was bogon filters, now "Brief Segue on 1918"

Patrick Darden darden at armc.org
Thu Aug 7 12:47:02 CDT 2008

I've always enjoyed your posts Michael.  You are obviously an expert, 
with no patience for idiocy, and you always go for the throat and try to 
hurt the other person as much as you can.  Your messages are always very 

In this case, however, you are responding to a conversation that is 
pretty much over and done.  I've already received  umpty emails telling 
me how right I am, and another umpty emails telling me I am an idiot and 
I should go back to knitting.  Most of the latter were privately sent, 
and I appreciate both their candor and discretion....

The reasonable voices seem to feel that it doesn't matter if I am right, 
as the real world just doesn't care.  I have to agree with that.  That's 
kinda the whole point, I think.

The forward thinkers feel as you do that IPV6 is the real answer.  I 
believe I was the first to say that in this thread.

As far as the individual points that you satirize below--well ok then.  
We are not talking about people.  I was not the person who raised people 
as a metric.  Jump his case if you feel the need.  I was actually 
jumping his case about it myself, albeit tongue in cheek, and hopefully 
with no hard feelings.

However, the original conversation centered on  the best way to design 
private networks so that internetworking between companies who did not 
confer on eachothers' network design does not cause problems, and how 
very few companies follow RFC1918 very well in my experience.

Whether they fail at RFC1918  for real reasons or not, they still fail.

As far as companies that design their own networks so they have trouble 
interoperating with themselves--well, bummer for them.  I bet they wish 
they had done their design more efficiently instead of making "large 
sprawling" networks with plenty of room for growth for soda machines.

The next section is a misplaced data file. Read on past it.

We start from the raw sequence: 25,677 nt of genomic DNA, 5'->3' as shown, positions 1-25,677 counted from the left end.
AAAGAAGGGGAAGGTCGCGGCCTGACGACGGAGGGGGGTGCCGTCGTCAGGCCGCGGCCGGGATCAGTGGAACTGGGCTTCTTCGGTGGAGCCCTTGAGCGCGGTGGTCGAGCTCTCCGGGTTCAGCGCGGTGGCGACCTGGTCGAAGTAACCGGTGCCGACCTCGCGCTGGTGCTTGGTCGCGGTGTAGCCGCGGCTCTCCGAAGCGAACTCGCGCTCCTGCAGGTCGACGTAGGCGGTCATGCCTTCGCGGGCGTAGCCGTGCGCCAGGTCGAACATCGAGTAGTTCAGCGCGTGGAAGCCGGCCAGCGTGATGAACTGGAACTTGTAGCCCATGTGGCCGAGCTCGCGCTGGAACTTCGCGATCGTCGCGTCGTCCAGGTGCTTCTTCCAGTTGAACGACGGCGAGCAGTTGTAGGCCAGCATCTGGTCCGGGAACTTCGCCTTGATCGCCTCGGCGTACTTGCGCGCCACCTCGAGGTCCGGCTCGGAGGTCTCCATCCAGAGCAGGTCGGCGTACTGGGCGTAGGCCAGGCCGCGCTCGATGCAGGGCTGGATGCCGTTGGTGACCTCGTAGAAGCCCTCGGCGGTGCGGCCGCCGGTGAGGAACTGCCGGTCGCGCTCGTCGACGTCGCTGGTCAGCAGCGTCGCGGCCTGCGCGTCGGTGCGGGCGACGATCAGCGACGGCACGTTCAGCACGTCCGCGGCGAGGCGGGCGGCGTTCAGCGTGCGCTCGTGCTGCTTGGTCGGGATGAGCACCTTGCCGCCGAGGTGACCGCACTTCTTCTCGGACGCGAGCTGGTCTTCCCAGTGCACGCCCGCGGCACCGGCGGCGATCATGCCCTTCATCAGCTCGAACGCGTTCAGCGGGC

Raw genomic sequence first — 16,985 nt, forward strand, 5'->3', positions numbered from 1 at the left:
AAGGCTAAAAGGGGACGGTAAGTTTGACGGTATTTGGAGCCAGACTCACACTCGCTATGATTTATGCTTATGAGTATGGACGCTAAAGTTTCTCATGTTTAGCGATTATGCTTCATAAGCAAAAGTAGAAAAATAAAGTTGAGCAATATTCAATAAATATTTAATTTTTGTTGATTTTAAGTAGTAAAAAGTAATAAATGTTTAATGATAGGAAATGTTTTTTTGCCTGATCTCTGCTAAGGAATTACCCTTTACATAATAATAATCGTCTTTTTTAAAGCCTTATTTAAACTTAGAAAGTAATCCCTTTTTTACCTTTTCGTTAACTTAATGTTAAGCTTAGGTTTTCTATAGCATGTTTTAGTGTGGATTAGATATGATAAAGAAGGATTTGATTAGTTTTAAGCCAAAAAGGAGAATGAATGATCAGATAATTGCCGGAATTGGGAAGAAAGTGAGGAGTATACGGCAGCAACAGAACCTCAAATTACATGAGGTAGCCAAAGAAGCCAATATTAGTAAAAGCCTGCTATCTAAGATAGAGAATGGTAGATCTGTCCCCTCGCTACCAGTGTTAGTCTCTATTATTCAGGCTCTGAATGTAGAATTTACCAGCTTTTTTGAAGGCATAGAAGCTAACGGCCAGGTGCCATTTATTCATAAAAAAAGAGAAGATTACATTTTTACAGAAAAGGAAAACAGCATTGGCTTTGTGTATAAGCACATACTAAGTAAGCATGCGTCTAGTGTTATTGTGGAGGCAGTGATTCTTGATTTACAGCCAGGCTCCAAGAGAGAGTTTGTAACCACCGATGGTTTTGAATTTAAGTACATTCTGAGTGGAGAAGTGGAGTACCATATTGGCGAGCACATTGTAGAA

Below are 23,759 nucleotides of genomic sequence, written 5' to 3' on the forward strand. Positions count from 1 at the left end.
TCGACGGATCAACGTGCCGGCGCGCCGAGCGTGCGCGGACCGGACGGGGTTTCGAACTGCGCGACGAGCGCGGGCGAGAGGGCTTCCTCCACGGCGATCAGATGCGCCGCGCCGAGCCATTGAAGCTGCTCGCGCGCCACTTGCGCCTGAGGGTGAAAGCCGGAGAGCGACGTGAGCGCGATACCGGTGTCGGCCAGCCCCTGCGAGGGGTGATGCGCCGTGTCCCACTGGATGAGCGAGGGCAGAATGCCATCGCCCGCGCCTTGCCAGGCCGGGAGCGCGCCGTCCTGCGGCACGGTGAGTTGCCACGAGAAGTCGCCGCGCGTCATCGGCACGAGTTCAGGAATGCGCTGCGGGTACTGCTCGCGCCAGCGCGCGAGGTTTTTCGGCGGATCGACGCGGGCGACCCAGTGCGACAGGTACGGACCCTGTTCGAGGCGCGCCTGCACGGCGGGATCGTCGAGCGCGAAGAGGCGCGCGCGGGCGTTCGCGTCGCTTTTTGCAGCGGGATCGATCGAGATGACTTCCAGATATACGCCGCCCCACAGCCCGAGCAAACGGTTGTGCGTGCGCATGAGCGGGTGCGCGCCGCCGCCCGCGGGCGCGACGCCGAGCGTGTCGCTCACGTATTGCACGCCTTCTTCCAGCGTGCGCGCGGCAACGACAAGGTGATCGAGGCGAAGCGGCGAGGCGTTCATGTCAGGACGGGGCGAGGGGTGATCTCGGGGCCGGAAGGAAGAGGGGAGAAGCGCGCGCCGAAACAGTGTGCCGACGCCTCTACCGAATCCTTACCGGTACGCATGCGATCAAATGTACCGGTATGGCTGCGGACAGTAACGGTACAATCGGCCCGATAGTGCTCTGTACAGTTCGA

Because you just can't assign enough IP address space for your soda 

"Cute sound bites does (sic) not make you an expert in anything. "  I 
agree with this too.   But just because it's cute, doesn't mean it's wrong.

--Patrick Darden

michael.dillon at bt.com wrote:
>> Your point seemed to be that 
>> it is not a large enough allocation of IPs for an 
>> international enterprise of 80K souls.  My rebuttal is: 16.5 
>> million IPs isn't enough?
> You don't seem to understand how IPv4 networks are designed 
> and how that interacts with scale, i.e. the large sprawling
> networks that international enterprises have. You don't simply
> count out x addresses per employee. Instead, you design a subnet
> architecture that a) can grow at all levels, and b) can be
> cut off the network when you sell off a branch operation or two.
> This leads to large amounts of IP addresses used up in padding
> at all levels, which then leads to these organizations running
> out of RFC 1918 space, a more and more common occurence. This,
> in itself, is a good incentive to move to IPv6, since the
> seemingly wasteful subnet architecture is considered best practice
> with IPv6, and a ULA prefix or two gives you lots of space to
> keep growing.
>>  What are we talking 
>> about then?  100 IPs per person--say each person has 10 PCs, 
>> 10 printers, 10 automated factory machines, 10 lab 
>> instruments, 49 servers and the soda machine on their 
>> network? 
> Nope. We are not talking about people, but about network
> architecture and topology. Two people in one office need
> two addresses. Put them in separate offices and they need
> two subnets. Topology dominates the design.
>> I don't think you have that many soda 
>> machines.  Even on 5 continents.  Even with your growing 
>> Asian market, your suppliers, and the whole marketing team.
> I believe the first two companies to run out of RFC 1918
> space (or to project that it would happen) are Comcast,
> and American cable provider in one continent, and a
> Japanese cable provider on a small Pacific island next
> to China.
>> //Err.  Doing it wrong does not justify doing it wrong.
> Cute sound bites does not make you an expert in anything.
> In any case, IPv4 is yesterday's news. Nowadays everyone is
> scrambling to integrate IPv6 into their networks and shift
> services onto IPv6.
> --Michael Dillon

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